Unemployment in Europe: Problems and Policies

Unemployment in Europe: Problems and Policies

Unemployment in Europe: Problems and Policies

Unemployment in Europe: Problems and Policies


Unemployment is the most serious economic and social problem in Europe today. Although the extent varies from region to region, it is generally most extreme in large cities. This volume asks why European unemployment is so high and examines the policies adopted at local, national and European level to tackle the problems. It also includes five case studies of major European cities with high levels of unemployment.


Unemployment has become the most serious economic problem of the European Union, and despite a plethora of active labour market policies to combat it, has continued to increase.

In mid 1994 the official unemployment rate of the Union as a whole was 12 per cent of the labour force, and it is predicted that by the end of the year eighteen million people could be out of work. Since 1981 the rate of unemployment has never been less than 8 per cent, and has been around 2 per cent higher than the OECD average, representing all developed industrialised economies. It has, therefore, been a persistent problem and attempts to reduce the number unemployed and create more work appear to have had only limited success.

Within Europe rates vary greatly from relatively low levels in West Germany, to very high levels in Spain and Greece. Regions within countries also experience enormous variations. Over half the population of the EU live in large cities, defined as Functional Urban Regions, of three hundred thousand people or over (Cheshire and Hay, 1989). The economic profiles of cities may be very different. Some are growing in population, others declining. Some have suffered economic structural change and decline. Others have a favourable economic structure and are thriving. It was found that they all, however, experienced unemployment rates higher than in the past, and higher than their national average.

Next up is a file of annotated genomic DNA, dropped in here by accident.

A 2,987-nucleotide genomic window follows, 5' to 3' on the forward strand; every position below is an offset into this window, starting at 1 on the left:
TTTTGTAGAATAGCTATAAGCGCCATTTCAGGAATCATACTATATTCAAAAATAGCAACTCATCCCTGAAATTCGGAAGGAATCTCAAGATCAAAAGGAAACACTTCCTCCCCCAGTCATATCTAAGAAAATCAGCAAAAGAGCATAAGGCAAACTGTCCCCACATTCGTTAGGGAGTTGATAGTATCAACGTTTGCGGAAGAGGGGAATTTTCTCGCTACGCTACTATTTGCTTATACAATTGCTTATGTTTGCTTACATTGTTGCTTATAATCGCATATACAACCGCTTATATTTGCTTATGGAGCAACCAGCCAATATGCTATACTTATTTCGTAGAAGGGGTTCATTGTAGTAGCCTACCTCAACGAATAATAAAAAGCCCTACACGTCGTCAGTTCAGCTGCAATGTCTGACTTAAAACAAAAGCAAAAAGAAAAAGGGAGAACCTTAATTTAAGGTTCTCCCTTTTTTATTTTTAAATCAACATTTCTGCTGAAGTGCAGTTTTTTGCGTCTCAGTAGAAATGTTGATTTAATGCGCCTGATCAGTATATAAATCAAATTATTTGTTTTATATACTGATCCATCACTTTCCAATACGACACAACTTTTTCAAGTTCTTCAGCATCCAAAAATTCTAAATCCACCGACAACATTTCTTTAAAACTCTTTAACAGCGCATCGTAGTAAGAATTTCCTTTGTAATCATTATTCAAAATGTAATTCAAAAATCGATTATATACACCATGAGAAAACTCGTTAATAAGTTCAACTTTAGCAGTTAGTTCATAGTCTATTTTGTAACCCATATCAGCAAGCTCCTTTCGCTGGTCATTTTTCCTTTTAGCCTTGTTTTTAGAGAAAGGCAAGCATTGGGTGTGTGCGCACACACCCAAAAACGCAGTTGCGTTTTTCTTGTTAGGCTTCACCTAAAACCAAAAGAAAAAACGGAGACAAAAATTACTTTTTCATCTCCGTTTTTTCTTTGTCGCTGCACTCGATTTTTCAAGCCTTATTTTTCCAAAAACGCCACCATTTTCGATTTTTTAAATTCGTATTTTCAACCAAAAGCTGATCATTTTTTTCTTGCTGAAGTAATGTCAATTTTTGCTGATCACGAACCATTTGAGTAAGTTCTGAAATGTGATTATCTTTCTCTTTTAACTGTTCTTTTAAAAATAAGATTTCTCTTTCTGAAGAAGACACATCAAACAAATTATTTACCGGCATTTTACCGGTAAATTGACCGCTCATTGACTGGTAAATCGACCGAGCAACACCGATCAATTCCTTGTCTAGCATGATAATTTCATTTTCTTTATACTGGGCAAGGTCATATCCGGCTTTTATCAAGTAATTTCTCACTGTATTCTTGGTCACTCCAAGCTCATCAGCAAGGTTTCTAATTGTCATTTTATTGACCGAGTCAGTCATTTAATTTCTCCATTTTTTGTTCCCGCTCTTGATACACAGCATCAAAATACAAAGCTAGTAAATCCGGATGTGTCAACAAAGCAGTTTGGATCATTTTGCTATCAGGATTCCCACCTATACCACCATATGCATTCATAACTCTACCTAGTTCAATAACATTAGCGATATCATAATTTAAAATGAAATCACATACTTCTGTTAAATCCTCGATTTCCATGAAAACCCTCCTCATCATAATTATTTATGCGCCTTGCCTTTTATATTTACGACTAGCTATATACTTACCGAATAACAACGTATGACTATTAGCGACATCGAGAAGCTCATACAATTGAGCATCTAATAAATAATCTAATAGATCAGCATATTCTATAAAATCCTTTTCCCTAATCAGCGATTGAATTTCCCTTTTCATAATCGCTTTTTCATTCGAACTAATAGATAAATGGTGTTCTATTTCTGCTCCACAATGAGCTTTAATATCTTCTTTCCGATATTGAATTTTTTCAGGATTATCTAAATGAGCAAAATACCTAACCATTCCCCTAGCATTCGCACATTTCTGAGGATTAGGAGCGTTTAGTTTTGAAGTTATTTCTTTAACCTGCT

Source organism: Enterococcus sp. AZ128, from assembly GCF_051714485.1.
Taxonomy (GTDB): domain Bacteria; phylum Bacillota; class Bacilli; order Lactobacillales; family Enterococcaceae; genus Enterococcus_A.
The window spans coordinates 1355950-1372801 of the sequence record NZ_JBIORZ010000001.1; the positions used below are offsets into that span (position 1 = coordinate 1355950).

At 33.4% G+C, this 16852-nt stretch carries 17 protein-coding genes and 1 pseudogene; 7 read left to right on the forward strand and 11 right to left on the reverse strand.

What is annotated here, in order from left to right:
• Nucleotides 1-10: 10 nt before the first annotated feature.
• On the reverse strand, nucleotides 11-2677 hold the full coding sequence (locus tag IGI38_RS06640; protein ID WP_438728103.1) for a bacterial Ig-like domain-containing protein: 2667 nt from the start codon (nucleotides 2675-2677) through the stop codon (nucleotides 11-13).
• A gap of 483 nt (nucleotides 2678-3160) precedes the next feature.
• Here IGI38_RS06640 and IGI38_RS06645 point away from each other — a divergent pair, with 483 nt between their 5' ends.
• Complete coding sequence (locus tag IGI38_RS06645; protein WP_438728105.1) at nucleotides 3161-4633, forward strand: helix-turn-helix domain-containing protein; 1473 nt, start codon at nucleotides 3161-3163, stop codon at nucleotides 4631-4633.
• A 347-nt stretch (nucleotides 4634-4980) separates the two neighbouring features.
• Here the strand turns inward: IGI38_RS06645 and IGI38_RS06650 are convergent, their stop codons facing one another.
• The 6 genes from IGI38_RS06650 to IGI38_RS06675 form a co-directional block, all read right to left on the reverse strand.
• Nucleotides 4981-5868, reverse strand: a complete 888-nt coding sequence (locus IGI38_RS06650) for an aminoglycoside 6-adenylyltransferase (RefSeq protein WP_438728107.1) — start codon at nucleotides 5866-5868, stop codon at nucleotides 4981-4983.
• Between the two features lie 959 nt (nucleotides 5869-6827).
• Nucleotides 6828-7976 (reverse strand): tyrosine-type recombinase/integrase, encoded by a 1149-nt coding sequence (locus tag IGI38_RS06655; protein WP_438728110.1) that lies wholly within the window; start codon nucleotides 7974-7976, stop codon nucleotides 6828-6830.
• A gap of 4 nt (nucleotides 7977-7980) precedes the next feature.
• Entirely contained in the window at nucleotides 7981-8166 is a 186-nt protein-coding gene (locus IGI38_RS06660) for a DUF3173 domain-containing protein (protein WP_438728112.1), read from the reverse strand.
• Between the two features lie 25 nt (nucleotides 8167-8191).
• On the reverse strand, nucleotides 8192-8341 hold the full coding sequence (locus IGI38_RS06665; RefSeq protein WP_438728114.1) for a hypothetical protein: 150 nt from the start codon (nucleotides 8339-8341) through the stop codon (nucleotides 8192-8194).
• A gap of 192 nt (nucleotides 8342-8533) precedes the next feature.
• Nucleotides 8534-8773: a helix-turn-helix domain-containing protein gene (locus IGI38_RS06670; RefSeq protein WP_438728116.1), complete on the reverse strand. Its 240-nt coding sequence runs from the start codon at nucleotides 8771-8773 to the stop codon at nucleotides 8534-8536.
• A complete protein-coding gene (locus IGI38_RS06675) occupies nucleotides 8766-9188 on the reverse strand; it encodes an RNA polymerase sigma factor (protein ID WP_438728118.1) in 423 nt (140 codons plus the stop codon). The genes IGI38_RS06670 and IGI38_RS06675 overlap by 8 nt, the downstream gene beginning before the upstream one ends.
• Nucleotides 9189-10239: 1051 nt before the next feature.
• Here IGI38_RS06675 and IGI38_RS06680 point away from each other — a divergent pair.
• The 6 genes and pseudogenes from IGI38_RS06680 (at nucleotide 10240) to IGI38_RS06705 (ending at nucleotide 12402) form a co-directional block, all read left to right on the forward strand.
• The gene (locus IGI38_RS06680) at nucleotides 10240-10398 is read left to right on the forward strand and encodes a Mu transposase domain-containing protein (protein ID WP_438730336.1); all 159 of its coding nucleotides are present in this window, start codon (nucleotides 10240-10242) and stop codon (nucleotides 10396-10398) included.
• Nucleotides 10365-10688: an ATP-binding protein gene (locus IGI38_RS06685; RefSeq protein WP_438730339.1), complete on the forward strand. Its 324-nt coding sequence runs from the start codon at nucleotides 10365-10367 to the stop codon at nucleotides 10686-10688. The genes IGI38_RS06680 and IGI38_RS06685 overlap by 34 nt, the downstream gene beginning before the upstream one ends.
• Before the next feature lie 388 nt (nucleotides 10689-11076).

Unemployment is, therefore, seen in some of its most severe forms in large cities. This work will examine the structure and causes of unemployment in five major European cities with very different economic profiles. Montpellier has had and continues to have a high knowledge-based service economy and has one of the fastest rates of job creation in France. Manchester is a classic case of a city, once a prosperous manufacturing economy, that has suffered from industrial decline and loss of employment, and where now the dominant employment sector is the service sector. Rotterdam similarly has suffered from manufacturing decline but also loss of employment through technological change in port activities. Barcelona, prior to the 1970s a thriving industrial and port city, experienced loss of employment and has rapidly adapted to a . . .

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